• Drug Crimes Defense Attorney Utah Dismissed - Client facing first-degree felony drug distribution charge and potential life in prison. Charges were based on allegations that client had sold drugs to an undercover police officer, then made a full confession. Successful mitigation work resulted in negotiated offer of misdemeanor plea-in-abeyance and ultimate dismissal of case.
  • Utah Expungement Attorney Expungement - Worked to restore client's expungement eligibility through 402 reduction process, then filed successful expungement petitions in multiple courts obtaining expungement orders and clearing client's official criminal history.
  • Felony Attorney Utah Dismissed - Client facing first-degree felony charge and possible life in prison for child kidnapping. Full defense analysis of the case revealed critical legal flaws in the prosecution's case. When confronted with the defense legal analysis, the prosecutor agreed to dismiss the case outright without trial.
  • Recent Posts
  • What Constitutes Drug Parpahernalia in Utah How is drug paraphernalia defined in Utah? - The definition of drug paraphernalia under the Utah criminal code looks at both the nature of the object and also the intended use of the object in question. . . .
  • Utah Misdemeanor Attorney Salt Lake Can I handle a Utah misdemeanor from out-of-state? - Even if you do not intend to take your case to trial, a misdemeanor criminal offense in Utah can require multiple court appearances to reach a resolution. If you have been charged with a crime in Utah, but are not a Utah resident, an experienced criminal defense attorney may be able to help you resolve the case without returning to the state. . . .
Best Criminal Defense Strategy

You want the best defense. Agressive is good. But results ultimately are what really matter. Creating an effective strategy for defending against criminal prosecution requires a thorough understanding of statutes, case law, and evidentiary and procedural rules. A successful outcome is more likely when....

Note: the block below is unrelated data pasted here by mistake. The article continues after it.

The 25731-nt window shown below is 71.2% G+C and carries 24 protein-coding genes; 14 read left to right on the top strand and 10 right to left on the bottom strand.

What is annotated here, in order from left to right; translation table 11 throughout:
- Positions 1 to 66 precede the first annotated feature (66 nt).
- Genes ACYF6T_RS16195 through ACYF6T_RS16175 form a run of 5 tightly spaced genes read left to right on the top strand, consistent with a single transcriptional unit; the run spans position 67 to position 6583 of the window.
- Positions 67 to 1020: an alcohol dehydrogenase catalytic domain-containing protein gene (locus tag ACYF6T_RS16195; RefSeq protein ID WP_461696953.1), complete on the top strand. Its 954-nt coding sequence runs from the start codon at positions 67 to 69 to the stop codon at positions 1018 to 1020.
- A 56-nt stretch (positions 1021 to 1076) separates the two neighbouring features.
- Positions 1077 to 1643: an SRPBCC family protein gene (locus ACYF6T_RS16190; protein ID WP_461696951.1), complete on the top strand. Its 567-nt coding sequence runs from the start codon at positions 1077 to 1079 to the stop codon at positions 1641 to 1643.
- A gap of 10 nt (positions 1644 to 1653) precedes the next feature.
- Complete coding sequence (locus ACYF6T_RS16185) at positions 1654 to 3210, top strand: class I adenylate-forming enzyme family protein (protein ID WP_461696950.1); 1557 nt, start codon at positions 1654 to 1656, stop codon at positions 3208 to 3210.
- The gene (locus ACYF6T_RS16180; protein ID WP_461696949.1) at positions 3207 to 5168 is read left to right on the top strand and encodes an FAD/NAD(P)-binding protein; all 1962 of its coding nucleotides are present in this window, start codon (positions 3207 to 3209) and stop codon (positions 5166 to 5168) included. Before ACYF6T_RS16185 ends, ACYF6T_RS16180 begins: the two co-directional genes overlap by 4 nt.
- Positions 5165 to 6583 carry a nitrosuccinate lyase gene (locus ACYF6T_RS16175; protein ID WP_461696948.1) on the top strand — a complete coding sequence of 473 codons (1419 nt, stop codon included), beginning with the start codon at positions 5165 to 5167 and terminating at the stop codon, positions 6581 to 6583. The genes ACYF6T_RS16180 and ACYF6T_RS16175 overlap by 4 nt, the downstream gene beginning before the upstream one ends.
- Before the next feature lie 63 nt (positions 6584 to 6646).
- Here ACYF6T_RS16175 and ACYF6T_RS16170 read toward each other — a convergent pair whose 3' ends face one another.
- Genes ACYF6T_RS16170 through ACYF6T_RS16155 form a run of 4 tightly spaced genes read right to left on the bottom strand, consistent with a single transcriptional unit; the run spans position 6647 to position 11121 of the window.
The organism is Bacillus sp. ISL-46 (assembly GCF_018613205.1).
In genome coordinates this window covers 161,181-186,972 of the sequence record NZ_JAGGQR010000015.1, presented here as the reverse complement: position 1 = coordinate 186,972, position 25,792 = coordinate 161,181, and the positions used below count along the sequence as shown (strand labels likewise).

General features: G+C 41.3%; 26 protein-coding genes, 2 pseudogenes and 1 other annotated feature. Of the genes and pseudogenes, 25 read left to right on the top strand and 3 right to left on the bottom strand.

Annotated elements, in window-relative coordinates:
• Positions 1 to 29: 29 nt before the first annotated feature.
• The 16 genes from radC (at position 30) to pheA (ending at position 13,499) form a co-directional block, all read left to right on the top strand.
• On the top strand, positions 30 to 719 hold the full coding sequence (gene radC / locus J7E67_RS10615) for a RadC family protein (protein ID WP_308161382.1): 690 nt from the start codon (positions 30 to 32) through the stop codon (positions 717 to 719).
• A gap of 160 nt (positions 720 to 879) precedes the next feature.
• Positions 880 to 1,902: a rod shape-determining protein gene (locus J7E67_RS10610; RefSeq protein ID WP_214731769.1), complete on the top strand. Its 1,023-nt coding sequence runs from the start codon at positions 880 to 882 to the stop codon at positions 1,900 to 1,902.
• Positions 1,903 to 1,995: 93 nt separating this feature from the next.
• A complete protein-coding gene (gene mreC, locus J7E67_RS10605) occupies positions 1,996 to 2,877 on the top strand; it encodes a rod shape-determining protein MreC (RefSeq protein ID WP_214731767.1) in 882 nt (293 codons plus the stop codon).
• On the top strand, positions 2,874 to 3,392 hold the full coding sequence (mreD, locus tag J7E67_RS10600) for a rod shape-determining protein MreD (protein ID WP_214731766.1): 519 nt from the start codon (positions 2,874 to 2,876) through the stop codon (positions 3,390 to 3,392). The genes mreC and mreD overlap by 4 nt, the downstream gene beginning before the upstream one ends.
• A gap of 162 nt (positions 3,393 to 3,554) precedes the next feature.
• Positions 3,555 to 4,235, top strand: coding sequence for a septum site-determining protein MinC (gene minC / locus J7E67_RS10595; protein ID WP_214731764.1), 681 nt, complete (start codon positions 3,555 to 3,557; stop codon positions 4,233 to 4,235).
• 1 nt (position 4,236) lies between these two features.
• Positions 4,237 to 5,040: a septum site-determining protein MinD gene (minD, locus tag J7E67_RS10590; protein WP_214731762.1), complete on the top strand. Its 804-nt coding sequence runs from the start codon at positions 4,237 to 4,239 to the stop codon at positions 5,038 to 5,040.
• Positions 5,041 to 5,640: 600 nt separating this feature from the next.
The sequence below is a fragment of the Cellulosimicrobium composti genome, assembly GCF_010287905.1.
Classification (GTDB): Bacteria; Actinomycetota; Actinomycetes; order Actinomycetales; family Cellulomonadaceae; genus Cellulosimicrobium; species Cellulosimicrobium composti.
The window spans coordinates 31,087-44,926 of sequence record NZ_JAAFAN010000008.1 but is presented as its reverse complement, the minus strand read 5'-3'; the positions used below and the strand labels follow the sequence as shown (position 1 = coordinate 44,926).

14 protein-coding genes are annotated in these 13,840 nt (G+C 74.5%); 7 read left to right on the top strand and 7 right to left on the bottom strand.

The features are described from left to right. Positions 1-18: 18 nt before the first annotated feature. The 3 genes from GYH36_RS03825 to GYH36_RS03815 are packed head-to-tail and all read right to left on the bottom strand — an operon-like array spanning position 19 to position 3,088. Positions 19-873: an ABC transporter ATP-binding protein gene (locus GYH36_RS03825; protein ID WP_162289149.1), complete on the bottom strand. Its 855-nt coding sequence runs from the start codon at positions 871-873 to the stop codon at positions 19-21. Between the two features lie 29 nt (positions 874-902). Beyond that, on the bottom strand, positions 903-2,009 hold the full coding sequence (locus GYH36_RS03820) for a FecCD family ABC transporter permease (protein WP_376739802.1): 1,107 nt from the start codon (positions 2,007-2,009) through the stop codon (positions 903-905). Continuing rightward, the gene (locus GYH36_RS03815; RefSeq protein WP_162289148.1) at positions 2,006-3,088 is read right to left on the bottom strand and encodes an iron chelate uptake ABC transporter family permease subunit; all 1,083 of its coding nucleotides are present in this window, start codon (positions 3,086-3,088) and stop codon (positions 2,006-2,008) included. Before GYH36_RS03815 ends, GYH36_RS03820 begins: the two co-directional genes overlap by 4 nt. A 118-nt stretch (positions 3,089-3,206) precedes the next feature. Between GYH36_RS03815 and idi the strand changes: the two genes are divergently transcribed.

Strategy »
Salt Lake Criminal Defense Attorney Profile Utah

Defending against a criminal prosecution in Utah is a job that has to be done right the first time. Choosing the right attorney to defend you can be the most important decision you make. Our attorneys have extensive experience handling some of the most serious felony and misdemeanor charges on the books in Utah. No matter what charges you are facing, we can help....

Experience »
Conviction Consequences - Utah Criminal Defense

In Utah, even a "minor" misdemeanor conviction carries the potential for jail time and significant fines. A felony conviction carries the potential of lengthy prison terms and the various consequences that come with being labeled as a convicted felon. Never plead guilty without first finding out....

Consequences »
Utah Criminal Attorney - Reasons to Hope

An arrest is not a conviction. If you are facing criminal prosecution in Utah, it can feel like your world is collapsing. But there are things you can do right now that can increase your chances of a good outcome. An experienced criminal defense lawyer can help you evaluate the various options available to you and help develop a strategy for success....

Reasons to Hope »
Home | Attorney Profile | Case Results | Criminal Code | FAQ | Legal Resources | Defense Strategy | Contact Us

Serving Salt Lake, Davis, Weber, Utah, Cache, Tooele, Summit, Box Elder, and Wasatch Counties, and all of Utah.

Attorney Stephen Howard practices as part of the Canyons Law Group, LLC and Stephen W. Howard, PC.

Offices in Salt Lake and Davis Counties
560 South 300 East, Suite 200, Salt Lake City, UT 84111
952 S. Main St., Suite A, Layton, UT 84041

Call now to arrange for a confidential initial consultation with an experienced and effective Utah criminal defense lawyer.

In Salt Lake City, call 801-449-1409.
In Davis County, call 801-923-4345.

Stephen W. Howard, PC

The materials in this website are intended for informational purposes only, and are not legal advice. Viewing or responding to materials in this site does not create an attorney-client relationship. Read Full Disclaimer.